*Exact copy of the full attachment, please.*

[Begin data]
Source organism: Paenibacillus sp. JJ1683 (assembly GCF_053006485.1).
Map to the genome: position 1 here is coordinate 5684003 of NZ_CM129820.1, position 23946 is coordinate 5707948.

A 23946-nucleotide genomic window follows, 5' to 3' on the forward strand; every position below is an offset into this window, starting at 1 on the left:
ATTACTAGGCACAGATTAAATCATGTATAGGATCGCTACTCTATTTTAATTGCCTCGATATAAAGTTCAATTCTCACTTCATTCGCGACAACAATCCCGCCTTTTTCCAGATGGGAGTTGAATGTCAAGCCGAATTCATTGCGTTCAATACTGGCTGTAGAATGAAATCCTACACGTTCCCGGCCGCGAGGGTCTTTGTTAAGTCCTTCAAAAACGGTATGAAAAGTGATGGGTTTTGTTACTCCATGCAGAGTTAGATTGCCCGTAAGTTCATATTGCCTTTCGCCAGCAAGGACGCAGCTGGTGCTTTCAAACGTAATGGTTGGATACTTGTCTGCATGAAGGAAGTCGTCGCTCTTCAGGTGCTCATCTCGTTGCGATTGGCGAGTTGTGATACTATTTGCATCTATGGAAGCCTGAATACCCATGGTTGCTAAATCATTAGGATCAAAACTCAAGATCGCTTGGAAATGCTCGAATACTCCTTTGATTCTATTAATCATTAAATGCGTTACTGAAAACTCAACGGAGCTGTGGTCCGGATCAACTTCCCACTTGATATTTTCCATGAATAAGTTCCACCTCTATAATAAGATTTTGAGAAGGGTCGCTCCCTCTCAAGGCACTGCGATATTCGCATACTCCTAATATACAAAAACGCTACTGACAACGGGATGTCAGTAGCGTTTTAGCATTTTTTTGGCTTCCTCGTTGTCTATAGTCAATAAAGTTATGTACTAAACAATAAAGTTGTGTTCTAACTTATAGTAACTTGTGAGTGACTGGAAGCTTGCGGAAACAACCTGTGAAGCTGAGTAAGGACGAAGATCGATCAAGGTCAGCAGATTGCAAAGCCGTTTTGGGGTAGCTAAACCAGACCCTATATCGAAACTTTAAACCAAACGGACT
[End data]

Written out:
Source organism: Paenibacillus sp. JJ1683 (assembly GCF_053006485.1).
Map to the genome: position 1 here is coordinate 5684003 of NZ_CM129820.1, position 23946 is coordinate 5707948.

A 23946-nucleotide genomic window follows, 5' to 3' on the forward strand; every position below is an offset into this window, starting at 1 on the left:
ATTACTAGGCACAGATTAAATCATGTATAGGATCGCTACTCTATTTTAATTGCCTCGATATAAAGTTCAATTCTCACTTCATTCGCGACAACAATCCCGCCTTTTTCCAGATGGGAGTTGAATGTCAAGCCGAATTCATTGCGTTCAATACTGGCTGTAGAATGAAATCCTACACGTTCCCGGCCGCGAGGGTCTTTGTTAAGTCCTTCAAAAACGGTATGAAAAGTGATGGGTTTTGTTACTCCATGCAGAGTTAGATTGCCCGTAAGTTCATATTGCCTTTCGCCAGCAAGGACGCAGCTGGTGCTTTCAAACGTAATGGTTGGATACTTGTCTGCATGAAGGAAGTCGTCGCTCTTCAGGTGCTCATCTCGTTGCGATTGGCGAGTTGTGATACTATTTGCATCTATGGAAGCCTGAATACCCATGGTTGCTAAATCATTAGGATCAAAACTCAAGATCGCTTGGAAATGCTCGAATACTCCTTTGATTCTATTAATCATTAAATGCGTTACTGAAAACTCAACGGAGCTGTGGTCCGGATCAACTTCCCACTTGATATTTTCCATGAATAAGTTCCACCTCTATAATAAGATTTTGAGAAGGGTCGCTCCCTCTCAAGGCACTGCGATATTCGCATACTCCTAATATACAAAAACGCTACTGACAACGGGATGTCAGTAGCGTTTTAGCATTTTTTTGGCTTCCTCGTTGTCTATAGTCAATAAAGTTATGTACTAAACAATAAAGTTGTGTTCTAACTTATAGTAACTTGTGAGTGACTGGAAGCTTGCGGAAACAACCTGTGAAGCTGAGTAAGGACGAAGATCGATCAAGGTCAGCAGATTGCAAAGCCGTTTTGGGGTAGCTAAACCAGACCCTATATCGAAACTTTAAACCAAACGGACT